It cannot be stated too clearly at first that, as the Chancellor of the Exchequer has said, the object of the measure is not to protect people who could pay against the obligation to pay. There is always a danger when you give relief in cases of real hardship that people who are not in circumstances of real hardship will try to take advantage, will think that they are as much entitled to share in the relief, and that when there is something going they may as well have a share of it. It is really no kindness to encourage them in that view, or to give them relief they do not need. Take the case of a man who has to pay instalments under a hire-purchase agreement. Suppose that he is not only at this moment working full time, but perhaps may even be working overtime in a trade which is particularly brisk, there is no object in encouraging him to fall into arrears of rent, or of instalments under a hire-purchase agreement, or anything of that kind. That man can pay, and even if it involves a little sacrifice it is better that he should pay. But there will be cases where a man cannot pay, and where great hardship may be caused if the power given by the present law were exercised. I support the proposal of the Chancellor of the Exchequer, subject always to its being clearly understood that this is intended for the relief of those who need relief, and not to encourage in any way a bad payer.

There are so many anxieties just now that one hesitates to make any suggestion, but I would point out that in regard to Bills which are sometimes introduced that the draftsman seems to forget the existence of parts of the United Kingdom other than England. The result was that we had words in Bills which did not meet the case of Ireland. The right hon. Gentleman has just used the word "registrar," which would be unsuitable for parts of the United Kingdom other than England. I trust that the draftsman in this emergency legislation will bear in mind the difference in conditions in different parts of the United Kingdom. Another thing is very desirable, and that is not to pass the Bill so that it will remain in force "during the War." I think in a case of this kind an emergency Bill should be passed for six months, or for a period, whatever the period may be, so that after the experience we gain during that time, we may, if necessary, bring in an amending Bill. I think it is most undesirable that in passing legislation of this kind we should bring in a Bill on Monday and amend it on Tuesday because we had not thought of some point which should have been dealt with in the original Bill. I therefore think the Bill should not be for the period of the War, but for a definite period. Perhaps I may take the opportunity, as one who has occasionally differed from the Chancellor of the Exchequer, to say how glad I was to hear the compliment paid to him to-night by the right hon. Member for West Birmingham (Mr. Chamberlain).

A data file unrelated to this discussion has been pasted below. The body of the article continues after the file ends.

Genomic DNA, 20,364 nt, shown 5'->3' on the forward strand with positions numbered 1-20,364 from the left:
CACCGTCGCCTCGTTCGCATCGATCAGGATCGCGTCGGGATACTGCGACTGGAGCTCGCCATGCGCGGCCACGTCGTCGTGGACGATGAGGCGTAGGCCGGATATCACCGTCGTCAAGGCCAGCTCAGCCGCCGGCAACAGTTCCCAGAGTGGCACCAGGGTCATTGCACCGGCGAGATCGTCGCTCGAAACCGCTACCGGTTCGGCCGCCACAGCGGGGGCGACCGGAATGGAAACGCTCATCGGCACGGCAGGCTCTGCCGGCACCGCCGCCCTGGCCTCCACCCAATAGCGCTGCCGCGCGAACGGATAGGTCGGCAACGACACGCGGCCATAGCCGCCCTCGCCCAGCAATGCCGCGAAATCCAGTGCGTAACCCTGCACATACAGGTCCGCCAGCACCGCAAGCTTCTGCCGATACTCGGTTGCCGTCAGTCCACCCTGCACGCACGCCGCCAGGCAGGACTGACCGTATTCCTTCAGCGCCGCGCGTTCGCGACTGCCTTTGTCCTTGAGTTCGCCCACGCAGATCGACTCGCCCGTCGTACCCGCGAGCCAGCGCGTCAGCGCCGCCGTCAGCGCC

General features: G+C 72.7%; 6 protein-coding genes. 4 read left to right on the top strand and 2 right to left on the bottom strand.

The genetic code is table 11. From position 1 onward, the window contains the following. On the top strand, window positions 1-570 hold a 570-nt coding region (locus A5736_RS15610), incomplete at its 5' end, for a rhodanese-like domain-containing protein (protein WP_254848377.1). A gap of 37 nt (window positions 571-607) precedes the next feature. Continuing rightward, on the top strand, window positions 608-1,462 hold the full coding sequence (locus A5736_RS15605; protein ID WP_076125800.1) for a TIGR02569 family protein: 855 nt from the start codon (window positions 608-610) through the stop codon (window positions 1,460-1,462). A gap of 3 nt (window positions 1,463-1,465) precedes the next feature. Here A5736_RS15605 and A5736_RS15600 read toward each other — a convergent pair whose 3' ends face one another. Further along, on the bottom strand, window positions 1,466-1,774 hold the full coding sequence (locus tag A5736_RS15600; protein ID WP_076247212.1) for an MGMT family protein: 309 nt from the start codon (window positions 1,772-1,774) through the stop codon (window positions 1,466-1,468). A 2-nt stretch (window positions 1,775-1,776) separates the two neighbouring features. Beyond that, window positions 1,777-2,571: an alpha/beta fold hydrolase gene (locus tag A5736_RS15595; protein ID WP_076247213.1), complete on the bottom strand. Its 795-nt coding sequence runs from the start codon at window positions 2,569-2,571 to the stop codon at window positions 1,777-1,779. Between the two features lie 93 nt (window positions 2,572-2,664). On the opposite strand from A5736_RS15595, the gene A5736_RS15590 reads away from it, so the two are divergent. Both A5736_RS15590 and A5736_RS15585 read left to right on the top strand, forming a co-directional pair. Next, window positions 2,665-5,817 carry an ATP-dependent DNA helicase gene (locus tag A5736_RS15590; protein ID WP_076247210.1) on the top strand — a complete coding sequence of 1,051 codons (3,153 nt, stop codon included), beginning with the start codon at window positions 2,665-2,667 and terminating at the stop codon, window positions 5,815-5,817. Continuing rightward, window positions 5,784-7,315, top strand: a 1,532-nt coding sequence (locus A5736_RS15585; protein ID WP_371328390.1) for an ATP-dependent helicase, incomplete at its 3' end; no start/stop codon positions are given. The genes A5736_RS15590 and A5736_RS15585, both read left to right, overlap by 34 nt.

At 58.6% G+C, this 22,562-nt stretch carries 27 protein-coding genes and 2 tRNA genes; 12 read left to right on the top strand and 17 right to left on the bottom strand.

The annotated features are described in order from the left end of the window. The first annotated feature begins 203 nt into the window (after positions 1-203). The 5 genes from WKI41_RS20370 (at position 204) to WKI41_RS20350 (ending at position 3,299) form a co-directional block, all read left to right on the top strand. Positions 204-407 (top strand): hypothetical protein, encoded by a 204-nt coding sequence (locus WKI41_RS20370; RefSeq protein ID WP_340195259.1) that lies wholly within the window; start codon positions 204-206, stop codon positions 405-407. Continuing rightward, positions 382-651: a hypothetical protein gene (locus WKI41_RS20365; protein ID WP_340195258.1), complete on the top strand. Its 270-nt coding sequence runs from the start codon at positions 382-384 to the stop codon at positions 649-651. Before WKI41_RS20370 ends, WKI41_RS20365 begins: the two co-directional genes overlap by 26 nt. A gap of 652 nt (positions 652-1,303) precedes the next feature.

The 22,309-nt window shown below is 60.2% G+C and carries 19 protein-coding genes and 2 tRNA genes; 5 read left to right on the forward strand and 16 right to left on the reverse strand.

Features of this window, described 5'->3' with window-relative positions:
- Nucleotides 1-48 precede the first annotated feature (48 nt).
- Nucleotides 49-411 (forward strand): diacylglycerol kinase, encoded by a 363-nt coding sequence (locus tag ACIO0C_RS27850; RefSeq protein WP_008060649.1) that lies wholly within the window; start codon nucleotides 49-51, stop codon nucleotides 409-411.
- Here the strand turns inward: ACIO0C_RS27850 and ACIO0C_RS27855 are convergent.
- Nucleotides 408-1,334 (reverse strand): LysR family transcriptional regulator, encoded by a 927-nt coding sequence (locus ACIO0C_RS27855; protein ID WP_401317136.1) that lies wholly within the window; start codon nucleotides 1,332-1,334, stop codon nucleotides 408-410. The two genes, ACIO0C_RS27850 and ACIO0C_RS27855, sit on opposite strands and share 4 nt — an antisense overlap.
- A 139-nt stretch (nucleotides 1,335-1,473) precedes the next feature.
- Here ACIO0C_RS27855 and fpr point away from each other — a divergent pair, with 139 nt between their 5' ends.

I think this Bill should also confer similar powers on the Courts in Scotland, and I would ask the Chancellor of the Exchequer to make provision for that being done.

I wish to ask the Chancellor of the Exchequer one question. Does this Bill include rents? The right hon. Gentleman is no doubt aware that many large companies own thousands of houses, and they have the right to deduct rent from the wages of their workers. In a case where works are working short time, say two or three days a week, are the companies to have the right to deduct the full amount of the rent in cases of that kind? It would cause very great hardship if they did. I think companies should fix a scale under which rent should be charged in proportion to the wages earned. If men are working only two or three days a week they are making a great sacrifice, and they should not be in the position of having to pay the whole rent.

May I ask the Chancellor of the Exchequer to have this Bill sent round with the papers in the morning? Some of the Bills which were introduced last night were not sent out with the papers in the morning. In the case of a Bill of this kind, details are exceedingly important. You may make a Bill of this kind, desirable in itself, simply a gigantic engine of oppression unless you have it correctly drafted in details. It is desirable that as many as possible should have an opportunity of reading the Bill before it is brought forward for discussion in the House.

I heard the Chancellor of the Exchequer refer just now to the rights of mortgagees, and I was very sorry to hear that he proposed to make any statutory interference with the enormous amount of money involved in mortgages, or with any of the rights which mortgagees possess. Mortgagees' rights are fairly well understood. If interest is a long time in arrear, the mortgagee can sell the property. Of course, he must sell it in a proper manner. If he has given notice in the statutory period that the money is not paid, he can sell. These are the only rights that could be used oppressively, and I cannot imagine any mortgagee under existing circumstances attempting to work the ruin of a poor man who is unable to pay. What I am so afraid of is that, if we include mortgagees and mortgage interest in the moratorium, or in a Bill of this description, you will have the mortgagors all over the country declining to pay their interest, and that would be a very serious matter indeed. Some day that interest will have to be paid, even if it is not paid when the instalments are due. It seems to me that this is one of those Bills that we should have full opportunity of considering as regards its exact terms, because it touches the community on most important points. They are not matters with respect to which legislation should be rushed through without full consideration, and without knowing exactly what it is intended to pass into law.